I was, it seemed, only there as a formality – the council members did most of the talking, while I stood in a shocked silence. I suppose I had half-expected to win, since there was little arrayed against me. The younger councilman, the one who seemed less keen on the idea was, apparently, out-voted by the others. Or, I suppose, they just persuaded him that positive coverage like this was worth far more than some rich ProNat backers.
Continue reading “Diary of a Neobody – July 2nd, 2112”
This last week has been strange.
I met some of my creators. And not just the people who devised the emotion chip – a couple of the engineers who designed my ‘brain’ made appearances as well.
Continue reading “Diary of a Neobody – June 19th, 2112”
I meant to do my entries last week as usual, but was dragged into a sudden whirlwind of activity around my case: I expected the hearing would be months down the line, but apparently, when your suit might catch the public opinion, people are more than happy to fast-track it for you.
I suppose the City Council felt that, with the violence a few weeks ago against androids, my case might do their PR some good.
Continue reading “Diary of a Neobody – June 11th, 2112”
This month’s postcard from the future seems to come from somebody a little less (or more?) than human…
They suggested I take part in the Postcard To The Past project, only they should have left me more time because I still find it hard to hold a pen stylus. I’m quicker with the keyboard keys, but they want all the postcards hand-written, for the personal touch. I’m surprised they think I’m eligible to take part, but I suppose it’s a good gag and will give you 21st century folks a bit of a shock, if you believe it at all.
I have a busy day today as usual. Cooking the breakfast, dropping the kids off at school, flying over to Martworld to pick up the shopping for the week. Some people still give me hostile looks in the check-out queues. Some drivers toot at me, expect me to give way to them cos’ I’m some kind of second-class citizen. They know and I know that there’s legislation in place now, equal rights. But they don’t know it in their hearts, do they? Deep down, and in some cases pretty damned near the surface, they still think I should bow my head in their presence, not make eye contact. Continue reading “Postcards From The Future #4”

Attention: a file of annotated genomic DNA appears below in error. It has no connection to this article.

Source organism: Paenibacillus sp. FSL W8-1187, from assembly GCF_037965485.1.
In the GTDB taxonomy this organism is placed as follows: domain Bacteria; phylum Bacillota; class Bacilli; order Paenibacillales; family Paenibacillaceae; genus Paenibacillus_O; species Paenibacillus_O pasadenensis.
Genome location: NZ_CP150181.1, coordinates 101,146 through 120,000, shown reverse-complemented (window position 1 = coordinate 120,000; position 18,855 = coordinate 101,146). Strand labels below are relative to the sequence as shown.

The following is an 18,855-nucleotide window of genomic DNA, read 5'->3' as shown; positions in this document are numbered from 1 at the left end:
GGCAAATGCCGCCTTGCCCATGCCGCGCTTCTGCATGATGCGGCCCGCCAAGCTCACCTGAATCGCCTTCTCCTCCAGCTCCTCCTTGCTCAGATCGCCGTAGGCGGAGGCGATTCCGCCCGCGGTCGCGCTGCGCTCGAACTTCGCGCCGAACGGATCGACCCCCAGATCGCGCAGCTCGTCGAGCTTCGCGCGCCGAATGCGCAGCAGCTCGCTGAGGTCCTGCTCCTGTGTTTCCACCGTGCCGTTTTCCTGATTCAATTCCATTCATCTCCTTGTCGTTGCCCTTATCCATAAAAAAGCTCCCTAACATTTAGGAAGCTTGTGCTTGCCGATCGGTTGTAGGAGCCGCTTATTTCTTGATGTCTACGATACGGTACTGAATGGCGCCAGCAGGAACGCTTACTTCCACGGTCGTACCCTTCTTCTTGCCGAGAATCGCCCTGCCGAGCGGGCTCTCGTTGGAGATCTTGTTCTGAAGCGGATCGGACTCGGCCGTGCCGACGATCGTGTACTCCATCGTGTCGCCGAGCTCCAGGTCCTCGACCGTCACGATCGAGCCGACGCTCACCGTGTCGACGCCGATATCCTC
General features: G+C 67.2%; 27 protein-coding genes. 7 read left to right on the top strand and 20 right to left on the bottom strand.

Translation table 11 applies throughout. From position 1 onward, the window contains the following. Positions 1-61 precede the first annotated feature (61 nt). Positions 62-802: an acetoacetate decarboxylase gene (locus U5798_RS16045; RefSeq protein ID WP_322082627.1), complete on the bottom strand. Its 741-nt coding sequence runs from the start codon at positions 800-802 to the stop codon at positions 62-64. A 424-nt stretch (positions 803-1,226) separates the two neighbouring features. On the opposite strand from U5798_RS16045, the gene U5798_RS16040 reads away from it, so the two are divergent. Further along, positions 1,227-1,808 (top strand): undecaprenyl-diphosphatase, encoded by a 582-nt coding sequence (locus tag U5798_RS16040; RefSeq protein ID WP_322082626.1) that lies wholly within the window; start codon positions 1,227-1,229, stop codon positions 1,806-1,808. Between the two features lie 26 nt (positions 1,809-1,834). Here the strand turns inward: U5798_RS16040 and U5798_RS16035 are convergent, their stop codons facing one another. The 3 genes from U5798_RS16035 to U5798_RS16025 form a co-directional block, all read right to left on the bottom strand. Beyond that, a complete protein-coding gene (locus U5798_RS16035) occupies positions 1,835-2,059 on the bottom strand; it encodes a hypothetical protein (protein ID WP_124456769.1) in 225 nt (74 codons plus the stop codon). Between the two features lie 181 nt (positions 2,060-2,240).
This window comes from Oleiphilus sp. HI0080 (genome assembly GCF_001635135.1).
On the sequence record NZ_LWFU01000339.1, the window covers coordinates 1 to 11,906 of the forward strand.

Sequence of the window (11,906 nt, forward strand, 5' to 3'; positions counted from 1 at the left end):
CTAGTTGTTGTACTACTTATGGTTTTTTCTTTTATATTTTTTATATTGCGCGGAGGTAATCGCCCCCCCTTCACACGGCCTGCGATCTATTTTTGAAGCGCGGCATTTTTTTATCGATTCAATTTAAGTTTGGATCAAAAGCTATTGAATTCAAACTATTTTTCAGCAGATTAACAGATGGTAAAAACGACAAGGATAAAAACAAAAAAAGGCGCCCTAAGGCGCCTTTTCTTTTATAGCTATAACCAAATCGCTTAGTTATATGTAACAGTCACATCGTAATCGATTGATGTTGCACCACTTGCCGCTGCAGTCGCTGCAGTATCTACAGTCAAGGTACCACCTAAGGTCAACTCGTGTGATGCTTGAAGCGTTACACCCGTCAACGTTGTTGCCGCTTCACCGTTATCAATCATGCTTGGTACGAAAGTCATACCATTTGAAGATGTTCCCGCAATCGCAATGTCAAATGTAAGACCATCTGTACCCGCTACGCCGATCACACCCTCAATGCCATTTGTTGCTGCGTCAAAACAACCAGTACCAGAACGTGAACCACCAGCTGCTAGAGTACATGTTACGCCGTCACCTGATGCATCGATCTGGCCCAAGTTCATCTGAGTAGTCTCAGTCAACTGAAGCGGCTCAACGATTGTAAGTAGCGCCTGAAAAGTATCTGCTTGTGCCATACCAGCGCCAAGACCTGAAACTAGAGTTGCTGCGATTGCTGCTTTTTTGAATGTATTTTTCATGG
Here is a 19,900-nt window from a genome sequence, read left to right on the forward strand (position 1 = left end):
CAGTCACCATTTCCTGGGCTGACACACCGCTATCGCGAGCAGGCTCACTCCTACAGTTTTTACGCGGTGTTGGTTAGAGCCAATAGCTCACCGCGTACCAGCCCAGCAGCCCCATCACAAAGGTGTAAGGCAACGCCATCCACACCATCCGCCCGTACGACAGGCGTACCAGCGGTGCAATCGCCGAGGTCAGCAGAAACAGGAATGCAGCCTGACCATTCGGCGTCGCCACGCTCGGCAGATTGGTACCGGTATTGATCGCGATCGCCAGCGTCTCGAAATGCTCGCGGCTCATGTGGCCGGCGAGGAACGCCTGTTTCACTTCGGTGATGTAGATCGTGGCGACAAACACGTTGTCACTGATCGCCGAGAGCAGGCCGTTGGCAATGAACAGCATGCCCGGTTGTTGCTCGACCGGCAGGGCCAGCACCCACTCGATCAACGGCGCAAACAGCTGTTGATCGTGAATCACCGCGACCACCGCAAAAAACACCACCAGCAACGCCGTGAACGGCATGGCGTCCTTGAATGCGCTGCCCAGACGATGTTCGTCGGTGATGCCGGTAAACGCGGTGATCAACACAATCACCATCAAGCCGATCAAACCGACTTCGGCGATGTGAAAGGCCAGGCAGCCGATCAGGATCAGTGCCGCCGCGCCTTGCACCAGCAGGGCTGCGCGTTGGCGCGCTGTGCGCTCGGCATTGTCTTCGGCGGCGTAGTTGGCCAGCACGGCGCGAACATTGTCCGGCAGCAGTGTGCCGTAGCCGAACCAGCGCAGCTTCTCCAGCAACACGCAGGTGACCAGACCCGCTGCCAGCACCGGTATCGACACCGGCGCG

The thud is the first thing I hear as my ‘system reboots’ – although I prefer to say as I wake up – although of course not out aloud, no need to call undue attention to myself.
Downstairs the white A4 envelope with my handwriting on it is lying at 62 degrees to the edge of the welcome mat. I pick it up, rip it open, read the standard rejection letter.
Dear Android Writer CSG1002
Thank you for your submission of your novel To Kill A Bird. Whilst we found much to admire in your story, I’m afraid it’s just not for us. We only take a few novels on each year and we really have to fall in love with it to take it on, although another publisher may think differently about your work.
Continue reading “An Android Wakes Part 2 : To Kill a Bird”
As I was told and expected, the proceedings for the prosecution of the drunk driver from the other week were as quick as they were simple.
The city’s prosecutors had a number of witnesses, as well as my black box recordings.
It was pretty much the definition of an open and shut case.
I don’t know how the entirety of the proceedings went, but it was less than an hour after my ‘testimony’ before the man was marched from the room by his two police escorts.
Continue reading “Diary of a Neobody – May 28th, 2112”